Dee: have you tried silk scarves as your high colour contrast - much more visual clout than most jewellery!

  5. I wear those columns all the time--skinny pants, matching tank (both in brown or black) with a sweater or jacket. Sooooo easy to get dressed. Also makes it easier to resist buying more items.

  6. Yup, this is a fail-safe. I do it with black, with taupe, and with white/cream (in summer).

  7. For Dee, an idea: I recently tried a skirt and tank top in a single color with a sleeveless silk shirt in another color worn over the tank (and not buttoned) as a " jacket". It was a third piece but not too hot as both it and the tank were thin silk. You might try it with thin cotton pieces, too.

  8. PussyWillow, I do agree that this column look is perfect for making accessories the focus. And in winter, I do live in scarves much of the time--usually longish or big square warm ones--solid or printed, but not the traditional printed silk square usually featured here. I

    do love the contrast of my scarves in winter, though, as it sort of doesn't matter what I wear, if it fits and is clean and warm, when there's a great scarf over top. And I go naturally to the column in winter, now that I think about it. Black pants, charcoal sweater, big contrast scarf. Dark jeans, black turtleneck, ditto. Light camel pants, light grey sweater, ditto. Too easy!

    My two scarf dilemmas are: First, it's very hot here half of the year, and then I don't want anything on my neck. Hair goes up. No necklaces unless very light. Deep scoops and Vs. So clearly no scarves. Torture.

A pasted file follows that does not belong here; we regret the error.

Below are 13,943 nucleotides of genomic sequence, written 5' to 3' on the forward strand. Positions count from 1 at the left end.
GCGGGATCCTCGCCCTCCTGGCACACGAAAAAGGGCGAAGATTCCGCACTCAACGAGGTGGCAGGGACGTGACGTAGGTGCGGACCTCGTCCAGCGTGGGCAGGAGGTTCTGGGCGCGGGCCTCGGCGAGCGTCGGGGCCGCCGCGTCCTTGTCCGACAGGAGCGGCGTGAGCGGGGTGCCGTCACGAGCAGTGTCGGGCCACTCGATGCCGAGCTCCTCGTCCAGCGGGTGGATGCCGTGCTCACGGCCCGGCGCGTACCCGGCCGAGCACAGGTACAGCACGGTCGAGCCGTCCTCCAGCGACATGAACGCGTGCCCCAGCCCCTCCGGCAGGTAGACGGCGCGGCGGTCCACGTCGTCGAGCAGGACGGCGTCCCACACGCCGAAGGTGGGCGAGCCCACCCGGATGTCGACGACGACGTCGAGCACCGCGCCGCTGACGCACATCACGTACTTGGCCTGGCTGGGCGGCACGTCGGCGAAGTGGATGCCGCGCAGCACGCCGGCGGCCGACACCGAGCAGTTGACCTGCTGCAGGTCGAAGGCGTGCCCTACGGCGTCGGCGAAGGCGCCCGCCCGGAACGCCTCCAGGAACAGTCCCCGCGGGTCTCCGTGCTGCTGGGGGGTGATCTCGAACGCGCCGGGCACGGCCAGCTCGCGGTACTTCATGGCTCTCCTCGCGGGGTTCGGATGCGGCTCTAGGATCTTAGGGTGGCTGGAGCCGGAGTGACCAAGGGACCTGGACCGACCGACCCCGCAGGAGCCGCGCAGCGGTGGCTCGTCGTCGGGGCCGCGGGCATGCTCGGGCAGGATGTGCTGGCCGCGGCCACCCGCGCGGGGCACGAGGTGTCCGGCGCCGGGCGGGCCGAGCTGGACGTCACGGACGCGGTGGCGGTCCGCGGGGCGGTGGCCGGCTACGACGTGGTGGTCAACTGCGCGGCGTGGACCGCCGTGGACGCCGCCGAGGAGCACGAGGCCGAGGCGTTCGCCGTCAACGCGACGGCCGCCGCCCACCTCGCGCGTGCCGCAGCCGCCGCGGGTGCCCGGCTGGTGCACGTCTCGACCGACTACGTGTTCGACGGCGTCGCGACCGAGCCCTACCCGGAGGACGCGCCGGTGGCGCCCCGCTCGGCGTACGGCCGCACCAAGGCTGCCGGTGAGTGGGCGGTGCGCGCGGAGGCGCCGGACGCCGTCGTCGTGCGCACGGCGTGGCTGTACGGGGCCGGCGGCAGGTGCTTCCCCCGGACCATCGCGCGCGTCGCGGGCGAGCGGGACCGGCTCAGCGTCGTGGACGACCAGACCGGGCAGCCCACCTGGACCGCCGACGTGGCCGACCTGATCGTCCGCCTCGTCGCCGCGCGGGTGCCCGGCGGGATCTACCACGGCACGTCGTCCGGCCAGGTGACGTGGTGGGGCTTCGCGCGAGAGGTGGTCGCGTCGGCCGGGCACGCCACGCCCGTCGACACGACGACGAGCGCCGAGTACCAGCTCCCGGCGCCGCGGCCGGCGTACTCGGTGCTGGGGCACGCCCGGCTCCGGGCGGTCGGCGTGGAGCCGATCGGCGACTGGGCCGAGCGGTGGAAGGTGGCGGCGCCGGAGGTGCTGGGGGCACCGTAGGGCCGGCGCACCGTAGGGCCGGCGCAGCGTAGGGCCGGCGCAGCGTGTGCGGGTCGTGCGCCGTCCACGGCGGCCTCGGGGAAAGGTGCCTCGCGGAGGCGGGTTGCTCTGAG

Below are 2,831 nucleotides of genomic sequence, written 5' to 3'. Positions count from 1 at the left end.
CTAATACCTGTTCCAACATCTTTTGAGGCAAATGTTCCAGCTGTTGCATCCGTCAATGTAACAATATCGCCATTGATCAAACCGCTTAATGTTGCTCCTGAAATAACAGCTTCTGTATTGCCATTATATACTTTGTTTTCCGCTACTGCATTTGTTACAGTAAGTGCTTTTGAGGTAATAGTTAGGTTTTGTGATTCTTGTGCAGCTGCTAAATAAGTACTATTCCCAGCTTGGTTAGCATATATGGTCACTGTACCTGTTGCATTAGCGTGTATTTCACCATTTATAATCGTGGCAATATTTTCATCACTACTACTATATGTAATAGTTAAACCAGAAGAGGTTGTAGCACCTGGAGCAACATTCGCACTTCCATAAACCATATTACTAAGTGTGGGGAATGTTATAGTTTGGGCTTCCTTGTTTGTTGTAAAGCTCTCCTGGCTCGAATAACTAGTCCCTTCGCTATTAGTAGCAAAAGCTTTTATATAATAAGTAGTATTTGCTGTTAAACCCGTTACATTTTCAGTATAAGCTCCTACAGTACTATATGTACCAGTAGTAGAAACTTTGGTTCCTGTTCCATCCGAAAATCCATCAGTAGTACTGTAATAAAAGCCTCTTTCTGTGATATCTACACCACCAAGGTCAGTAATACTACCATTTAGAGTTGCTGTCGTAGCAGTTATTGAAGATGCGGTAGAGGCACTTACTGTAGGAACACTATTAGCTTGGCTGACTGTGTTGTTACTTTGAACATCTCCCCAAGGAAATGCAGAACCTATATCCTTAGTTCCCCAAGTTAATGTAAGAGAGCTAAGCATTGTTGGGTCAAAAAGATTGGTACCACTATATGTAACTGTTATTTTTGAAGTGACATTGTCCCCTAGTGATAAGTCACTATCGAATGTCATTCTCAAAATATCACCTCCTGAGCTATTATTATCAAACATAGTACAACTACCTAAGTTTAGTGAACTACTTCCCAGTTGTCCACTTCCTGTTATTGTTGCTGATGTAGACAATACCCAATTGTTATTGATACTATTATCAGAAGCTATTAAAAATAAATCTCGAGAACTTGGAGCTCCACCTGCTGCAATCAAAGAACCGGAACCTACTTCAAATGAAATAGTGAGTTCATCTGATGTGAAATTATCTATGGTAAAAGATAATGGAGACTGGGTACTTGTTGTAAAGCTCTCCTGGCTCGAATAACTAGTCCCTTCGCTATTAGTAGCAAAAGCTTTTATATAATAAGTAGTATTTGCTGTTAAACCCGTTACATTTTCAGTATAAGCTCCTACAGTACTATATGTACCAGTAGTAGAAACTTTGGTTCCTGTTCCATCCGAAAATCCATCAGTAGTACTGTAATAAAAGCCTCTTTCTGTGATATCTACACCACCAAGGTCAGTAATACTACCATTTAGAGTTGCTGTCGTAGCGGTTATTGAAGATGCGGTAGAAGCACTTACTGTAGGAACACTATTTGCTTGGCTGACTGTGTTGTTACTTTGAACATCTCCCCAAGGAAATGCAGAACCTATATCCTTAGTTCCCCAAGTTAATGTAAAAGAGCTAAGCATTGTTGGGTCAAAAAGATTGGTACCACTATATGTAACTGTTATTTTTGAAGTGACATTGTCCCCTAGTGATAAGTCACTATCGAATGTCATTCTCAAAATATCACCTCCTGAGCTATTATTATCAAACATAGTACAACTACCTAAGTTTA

But the other dilemma is that, come cooler weather, I want badly to wear these beautiful printed silk scarves. I just rarely figure out how to do it without looking overly prim or older-traditional.

    I guess I never see them on other women around here except the occasional matronly lady who looks lovely in her pretty scarf---and nicely matronly. I try them on me, and I lose my nerve and take it off.

    Understand, I'm 50, and I'm not in the least trying to fake a too-youthful look. My style is contemporary classic, I love pearls, I wear flats and low-heeled shoes...I'm not an uber-hip chick. But, do you know what I mean that, even while being of a certain age, there are some looks that are perfectly nice on others but just seem to be going in the wrong direction on you?

    I imagine all of you wearing these gorgeous silk scarves and looking very chic and colorful, but my imagination doesn't extend to just how you are doing it. I WISH I could figure out how to make them work on me and have the confidence to feel stylish and un-June Cleaver. I drool over the scarves in every one of the wardrobes here. Maybe one day my light bulb will come on. Now that I'm a devoted fan of this blog, once cooler weather comes to my back yard I will be experimenting seriously.

    SewingLibrarian, I'm going to my closet to see if I have anything I can use to try out your strategy of a thin tank under a thin, unbuttoned sleeveless shirt. I love the idea. That third piece makes all the difference in feeling really dressed, something tough to manage in the heat.